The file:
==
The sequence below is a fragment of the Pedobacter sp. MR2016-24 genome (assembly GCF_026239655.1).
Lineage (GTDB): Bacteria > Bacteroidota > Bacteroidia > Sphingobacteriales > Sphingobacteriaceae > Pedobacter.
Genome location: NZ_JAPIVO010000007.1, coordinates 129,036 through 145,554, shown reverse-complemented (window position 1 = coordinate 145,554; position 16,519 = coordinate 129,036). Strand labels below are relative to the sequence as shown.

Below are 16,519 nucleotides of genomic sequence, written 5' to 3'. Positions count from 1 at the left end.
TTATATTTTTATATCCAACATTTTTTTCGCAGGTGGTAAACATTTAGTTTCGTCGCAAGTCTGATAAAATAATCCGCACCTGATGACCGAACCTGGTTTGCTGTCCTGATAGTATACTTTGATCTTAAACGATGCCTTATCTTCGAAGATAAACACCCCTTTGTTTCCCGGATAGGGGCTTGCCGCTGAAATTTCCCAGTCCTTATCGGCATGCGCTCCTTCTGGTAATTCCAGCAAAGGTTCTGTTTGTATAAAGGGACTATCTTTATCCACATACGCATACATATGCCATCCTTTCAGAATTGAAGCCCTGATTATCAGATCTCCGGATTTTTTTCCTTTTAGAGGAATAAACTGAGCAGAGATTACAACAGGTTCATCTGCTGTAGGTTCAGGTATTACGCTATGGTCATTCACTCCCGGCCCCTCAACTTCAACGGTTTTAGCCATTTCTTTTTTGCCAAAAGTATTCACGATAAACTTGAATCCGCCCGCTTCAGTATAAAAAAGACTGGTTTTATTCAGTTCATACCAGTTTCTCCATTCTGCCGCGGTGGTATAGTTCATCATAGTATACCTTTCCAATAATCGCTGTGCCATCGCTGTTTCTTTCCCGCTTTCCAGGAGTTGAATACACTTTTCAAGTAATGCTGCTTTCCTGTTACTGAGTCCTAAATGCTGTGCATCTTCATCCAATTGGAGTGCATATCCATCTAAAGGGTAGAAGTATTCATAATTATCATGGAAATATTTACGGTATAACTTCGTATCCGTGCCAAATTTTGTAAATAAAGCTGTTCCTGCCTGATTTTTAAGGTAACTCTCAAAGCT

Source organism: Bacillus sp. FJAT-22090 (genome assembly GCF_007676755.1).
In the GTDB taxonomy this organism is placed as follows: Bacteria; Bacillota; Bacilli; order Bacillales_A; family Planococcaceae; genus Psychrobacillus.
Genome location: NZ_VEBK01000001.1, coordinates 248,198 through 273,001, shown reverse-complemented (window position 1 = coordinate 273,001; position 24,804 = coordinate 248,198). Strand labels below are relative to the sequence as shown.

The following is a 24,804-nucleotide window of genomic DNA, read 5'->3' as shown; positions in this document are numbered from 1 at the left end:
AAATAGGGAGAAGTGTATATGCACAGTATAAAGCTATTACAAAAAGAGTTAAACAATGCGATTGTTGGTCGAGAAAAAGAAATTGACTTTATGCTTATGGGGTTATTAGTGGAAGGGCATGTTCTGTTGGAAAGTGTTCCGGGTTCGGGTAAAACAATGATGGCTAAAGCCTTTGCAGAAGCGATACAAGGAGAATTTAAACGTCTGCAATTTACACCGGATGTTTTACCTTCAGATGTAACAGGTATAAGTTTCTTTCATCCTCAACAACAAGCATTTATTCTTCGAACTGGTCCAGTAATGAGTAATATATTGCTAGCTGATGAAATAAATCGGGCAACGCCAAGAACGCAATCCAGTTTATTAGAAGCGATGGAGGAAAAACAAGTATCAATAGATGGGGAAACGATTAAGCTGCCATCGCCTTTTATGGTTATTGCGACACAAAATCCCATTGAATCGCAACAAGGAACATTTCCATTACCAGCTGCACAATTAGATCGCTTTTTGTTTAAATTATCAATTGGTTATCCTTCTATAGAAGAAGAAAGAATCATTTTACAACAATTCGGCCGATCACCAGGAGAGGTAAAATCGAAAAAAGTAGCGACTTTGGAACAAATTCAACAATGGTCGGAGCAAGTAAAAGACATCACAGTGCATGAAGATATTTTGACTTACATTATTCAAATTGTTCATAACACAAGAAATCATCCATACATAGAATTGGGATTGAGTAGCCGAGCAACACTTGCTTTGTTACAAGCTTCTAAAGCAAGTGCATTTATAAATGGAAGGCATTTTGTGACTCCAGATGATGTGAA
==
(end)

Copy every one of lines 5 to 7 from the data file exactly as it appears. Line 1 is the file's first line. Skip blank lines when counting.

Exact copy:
TTATATTTTTATATCCAACATTTTTTTCGCAGGTGGTAAACATTTAGTTTCGTCGCAAGTCTGATAAAATAATCCGCACCTGATGACCGAACCTGGTTTGCTGTCCTGATAGTATACTTTGATCTTAAACGATGCCTTATCTTCGAAGATAAACACCCCTTTGTTTCCCGGATAGGGGCTTGCCGCTGAAATTTCCCAGTCCTTATCGGCATGCGCTCCTTCTGGTAATTCCAGCAAAGGTTCTGTTTGTATAAAGGGACTATCTTTATCCACATACGCATACATATGCCATCCTTTCAGAATTGAAGCCCTGATTATCAGATCTCCGGATTTTTTTCCTTTTAGAGGAATAAACTGAGCAGAGATTACAACAGGTTCATCTGCTGTAGGTTCAGGTATTACGCTATGGTCATTCACTCCCGGCCCCTCAACTTCAACGGTTTTAGCCATTTCTTTTTTGCCAAAAGTATTCACGATAAACTTGAATCCGCCCGCTTCAGTATAAAAAAGACTGGTTTTATTCAGTTCATACCAGTTTCTCCATTCTGCCGCGGTGGTATAGTTCATCATAGTATACCTTTCCAATAATCGCTGTGCCATCGCTGTTTCTTTCCCGCTTTCCAGGAGTTGAATACACTTTTCAAGTAATGCTGCTTTCCTGTTACTGAGTCCTAAATGCTGTGCATCTTCATCCAATTGGAGTGCATATCCATCTAAAGGGTAGAAGTATTCATAATTATCATGGAAATATTTACGGTATAACTTCGTATCCGTGCCAAATTTTGTAAATAAAGCTGTTCCTGCCTGATTTTTAAGGTAACTCTCAAAGCT

Source organism: Bacillus sp. FJAT-22090 (genome assembly GCF_007676755.1).
In the GTDB taxonomy this organism is placed as follows: Bacteria; Bacillota; Bacilli; order Bacillales_A; family Planococcaceae; genus Psychrobacillus.